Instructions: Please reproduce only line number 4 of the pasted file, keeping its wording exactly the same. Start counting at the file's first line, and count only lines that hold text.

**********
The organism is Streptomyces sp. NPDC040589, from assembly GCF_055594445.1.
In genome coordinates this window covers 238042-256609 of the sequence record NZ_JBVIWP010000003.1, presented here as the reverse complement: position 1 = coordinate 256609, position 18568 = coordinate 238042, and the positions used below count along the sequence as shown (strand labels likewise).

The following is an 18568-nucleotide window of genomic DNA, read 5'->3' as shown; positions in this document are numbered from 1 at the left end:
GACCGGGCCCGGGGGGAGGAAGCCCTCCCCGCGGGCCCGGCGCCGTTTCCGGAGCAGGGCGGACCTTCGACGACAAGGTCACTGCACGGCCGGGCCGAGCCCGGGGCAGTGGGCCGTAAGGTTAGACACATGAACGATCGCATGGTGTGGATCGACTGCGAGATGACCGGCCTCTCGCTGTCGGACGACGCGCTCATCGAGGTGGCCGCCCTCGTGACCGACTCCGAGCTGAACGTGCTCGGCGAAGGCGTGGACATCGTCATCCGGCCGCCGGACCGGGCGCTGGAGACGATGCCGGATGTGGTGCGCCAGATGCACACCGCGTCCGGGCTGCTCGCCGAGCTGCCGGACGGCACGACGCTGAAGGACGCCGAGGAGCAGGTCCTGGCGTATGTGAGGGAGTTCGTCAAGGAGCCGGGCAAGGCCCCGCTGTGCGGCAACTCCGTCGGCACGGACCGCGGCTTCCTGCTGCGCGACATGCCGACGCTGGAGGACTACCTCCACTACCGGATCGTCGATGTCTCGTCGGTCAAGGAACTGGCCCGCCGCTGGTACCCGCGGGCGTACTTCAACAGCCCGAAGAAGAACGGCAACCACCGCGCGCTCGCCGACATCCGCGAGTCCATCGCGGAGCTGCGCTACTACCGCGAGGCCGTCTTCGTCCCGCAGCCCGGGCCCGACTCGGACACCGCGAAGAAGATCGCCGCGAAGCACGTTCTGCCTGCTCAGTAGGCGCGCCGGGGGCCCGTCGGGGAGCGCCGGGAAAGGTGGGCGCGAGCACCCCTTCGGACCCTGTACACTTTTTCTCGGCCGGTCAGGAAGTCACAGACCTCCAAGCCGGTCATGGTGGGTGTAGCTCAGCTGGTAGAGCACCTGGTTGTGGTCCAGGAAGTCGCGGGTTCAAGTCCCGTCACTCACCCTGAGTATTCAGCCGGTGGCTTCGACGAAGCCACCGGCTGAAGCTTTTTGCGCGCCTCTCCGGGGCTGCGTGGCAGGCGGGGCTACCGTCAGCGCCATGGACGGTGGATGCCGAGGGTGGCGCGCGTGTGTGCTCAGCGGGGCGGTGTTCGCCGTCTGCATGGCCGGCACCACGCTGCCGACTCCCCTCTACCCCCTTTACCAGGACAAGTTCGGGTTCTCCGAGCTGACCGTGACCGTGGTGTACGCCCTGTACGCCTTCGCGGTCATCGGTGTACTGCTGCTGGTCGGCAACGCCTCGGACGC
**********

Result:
GACCGGGCCCGGGGGGAGGAAGCCCTCCCCGCGGGCCCGGCGCCGTTTCCGGAGCAGGGCGGACCTTCGACGACAAGGTCACTGCACGGCCGGGCCGAGCCCGGGGCAGTGGGCCGTAAGGTTAGACACATGAACGATCGCATGGTGTGGATCGACTGCGAGATGACCGGCCTCTCGCTGTCGGACGACGCGCTCATCGAGGTGGCCGCCCTCGTGACCGACTCCGAGCTGAACGTGCTCGGCGAAGGCGTGGACATCGTCATCCGGCCGCCGGACCGGGCGCTGGAGACGATGCCGGATGTGGTGCGCCAGATGCACACCGCGTCCGGGCTGCTCGCCGAGCTGCCGGACGGCACGACGCTGAAGGACGCCGAGGAGCAGGTCCTGGCGTATGTGAGGGAGTTCGTCAAGGAGCCGGGCAAGGCCCCGCTGTGCGGCAACTCCGTCGGCACGGACCGCGGCTTCCTGCTGCGCGACATGCCGACGCTGGAGGACTACCTCCACTACCGGATCGTCGATGTCTCGTCGGTCAAGGAACTGGCCCGCCGCTGGTACCCGCGGGCGTACTTCAACAGCCCGAAGAAGAACGGCAACCACCGCGCGCTCGCCGACATCCGCGAGTCCATCGCGGAGCTGCGCTACTACCGCGAGGCCGTCTTCGTCCCGCAGCCCGGGCCCGACTCGGACACCGCGAAGAAGATCGCCGCGAAGCACGTTCTGCCTGCTCAGTAGGCGCGCCGGGGGCCCGTCGGGGAGCGCCGGGAAAGGTGGGCGCGAGCACCCCTTCGGACCCTGTACACTTTTTCTCGGCCGGTCAGGAAGTCACAGACCTCCAAGCCGGTCATGGTGGGTGTAGCTCAGCTGGTAGAGCACCTGGTTGTGGTCCAGGAAGTCGCGGGTTCAAGTCCCGTCACTCACCCTGAGTATTCAGCCGGTGGCTTCGACGAAGCCACCGGCTGAAGCTTTTTGCGCGCCTCTCCGGGGCTGCGTGGCAGGCGGGGCTACCGTCAGCGCCATGGACGGTGGATGCCGAGGGTGGCGCGCGTGTGTGCTCAGCGGGGCGGTGTTCGCCGTCTGCATGGCCGGCACCACGCTGCCGACTCCCCTCTACCCCCTTTACCAGGACAAGTTCGGGTTCTCCGAGCTGACCGTGACCGTGGTGTACGCCCTGTACGCCTTCGCGGTCATCGGTGTACTGCTGCTGGTCGGCAACGCCTCGGACGC